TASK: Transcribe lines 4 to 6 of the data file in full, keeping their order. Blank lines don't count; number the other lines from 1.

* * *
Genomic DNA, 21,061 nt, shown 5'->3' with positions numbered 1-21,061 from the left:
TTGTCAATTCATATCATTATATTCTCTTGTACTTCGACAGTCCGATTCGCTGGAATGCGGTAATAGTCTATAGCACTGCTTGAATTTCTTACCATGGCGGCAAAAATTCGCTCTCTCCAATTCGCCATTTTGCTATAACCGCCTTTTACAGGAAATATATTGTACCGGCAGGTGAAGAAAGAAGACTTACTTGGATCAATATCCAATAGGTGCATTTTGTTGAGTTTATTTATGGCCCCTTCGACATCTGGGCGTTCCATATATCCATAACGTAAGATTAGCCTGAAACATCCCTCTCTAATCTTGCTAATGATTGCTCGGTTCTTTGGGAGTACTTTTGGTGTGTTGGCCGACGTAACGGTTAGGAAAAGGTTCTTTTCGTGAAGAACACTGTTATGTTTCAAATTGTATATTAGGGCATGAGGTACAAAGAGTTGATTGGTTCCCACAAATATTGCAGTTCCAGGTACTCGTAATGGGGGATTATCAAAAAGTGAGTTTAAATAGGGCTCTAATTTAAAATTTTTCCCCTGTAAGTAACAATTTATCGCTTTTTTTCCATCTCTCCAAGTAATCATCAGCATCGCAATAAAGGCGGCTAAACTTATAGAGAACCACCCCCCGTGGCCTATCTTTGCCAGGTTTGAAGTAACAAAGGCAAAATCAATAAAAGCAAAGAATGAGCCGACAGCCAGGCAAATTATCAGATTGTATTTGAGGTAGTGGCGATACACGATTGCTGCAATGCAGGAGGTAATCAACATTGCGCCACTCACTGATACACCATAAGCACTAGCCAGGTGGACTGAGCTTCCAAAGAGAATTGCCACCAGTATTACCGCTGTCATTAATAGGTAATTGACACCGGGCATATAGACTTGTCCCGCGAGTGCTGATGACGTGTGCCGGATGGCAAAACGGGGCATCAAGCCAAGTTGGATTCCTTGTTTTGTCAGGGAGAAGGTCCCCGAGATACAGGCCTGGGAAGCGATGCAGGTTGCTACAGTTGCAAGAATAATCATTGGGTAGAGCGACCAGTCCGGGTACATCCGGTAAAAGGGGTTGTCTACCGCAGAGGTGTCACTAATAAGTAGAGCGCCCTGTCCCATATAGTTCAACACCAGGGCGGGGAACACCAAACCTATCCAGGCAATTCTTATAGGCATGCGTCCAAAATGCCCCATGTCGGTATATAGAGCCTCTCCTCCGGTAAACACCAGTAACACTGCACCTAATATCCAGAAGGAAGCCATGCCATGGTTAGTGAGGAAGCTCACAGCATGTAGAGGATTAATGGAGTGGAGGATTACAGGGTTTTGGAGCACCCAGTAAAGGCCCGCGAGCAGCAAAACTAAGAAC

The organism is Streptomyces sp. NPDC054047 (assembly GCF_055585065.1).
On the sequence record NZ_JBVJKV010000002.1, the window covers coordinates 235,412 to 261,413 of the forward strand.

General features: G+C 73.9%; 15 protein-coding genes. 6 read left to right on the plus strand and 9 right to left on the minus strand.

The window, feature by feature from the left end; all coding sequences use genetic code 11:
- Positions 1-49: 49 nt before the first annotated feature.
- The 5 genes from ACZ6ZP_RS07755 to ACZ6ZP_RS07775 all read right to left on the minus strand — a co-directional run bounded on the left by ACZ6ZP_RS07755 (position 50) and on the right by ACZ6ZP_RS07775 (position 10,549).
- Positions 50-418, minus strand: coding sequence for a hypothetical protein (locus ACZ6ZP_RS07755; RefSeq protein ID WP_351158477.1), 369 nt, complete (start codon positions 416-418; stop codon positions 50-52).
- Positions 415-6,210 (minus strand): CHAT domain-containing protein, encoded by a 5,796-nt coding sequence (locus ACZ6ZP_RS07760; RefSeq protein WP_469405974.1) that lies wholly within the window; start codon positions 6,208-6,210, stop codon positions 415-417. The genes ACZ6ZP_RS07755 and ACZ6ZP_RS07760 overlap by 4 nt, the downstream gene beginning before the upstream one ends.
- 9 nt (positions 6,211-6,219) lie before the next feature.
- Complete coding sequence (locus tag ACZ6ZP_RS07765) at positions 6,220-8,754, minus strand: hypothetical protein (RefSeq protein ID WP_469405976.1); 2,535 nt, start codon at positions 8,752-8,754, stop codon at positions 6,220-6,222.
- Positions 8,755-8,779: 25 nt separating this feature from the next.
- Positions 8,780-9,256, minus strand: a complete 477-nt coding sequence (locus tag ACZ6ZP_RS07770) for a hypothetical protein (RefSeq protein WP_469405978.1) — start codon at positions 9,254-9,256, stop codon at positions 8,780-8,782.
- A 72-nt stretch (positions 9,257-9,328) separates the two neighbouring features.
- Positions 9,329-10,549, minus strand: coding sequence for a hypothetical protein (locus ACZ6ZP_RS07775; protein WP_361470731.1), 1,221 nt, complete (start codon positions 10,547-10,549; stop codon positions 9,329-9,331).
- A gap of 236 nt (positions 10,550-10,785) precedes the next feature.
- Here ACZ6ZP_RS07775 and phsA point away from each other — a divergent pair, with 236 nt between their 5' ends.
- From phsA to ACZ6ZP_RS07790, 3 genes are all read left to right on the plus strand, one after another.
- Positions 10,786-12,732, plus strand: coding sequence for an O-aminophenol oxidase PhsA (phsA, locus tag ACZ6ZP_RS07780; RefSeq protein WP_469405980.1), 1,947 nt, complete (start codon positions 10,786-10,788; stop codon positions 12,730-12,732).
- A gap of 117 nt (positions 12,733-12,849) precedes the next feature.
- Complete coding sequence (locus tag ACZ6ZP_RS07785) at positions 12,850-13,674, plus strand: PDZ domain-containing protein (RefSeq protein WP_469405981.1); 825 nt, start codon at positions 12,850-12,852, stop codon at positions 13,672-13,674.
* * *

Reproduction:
On the sequence record NZ_JBVJKV010000002.1, the window covers coordinates 235,412 to 261,413 of the forward strand.

General features: G+C 73.9%; 15 protein-coding genes. 6 read left to right on the plus strand and 9 right to left on the minus strand.

The window, feature by feature from the left end; all coding sequences use genetic code 11: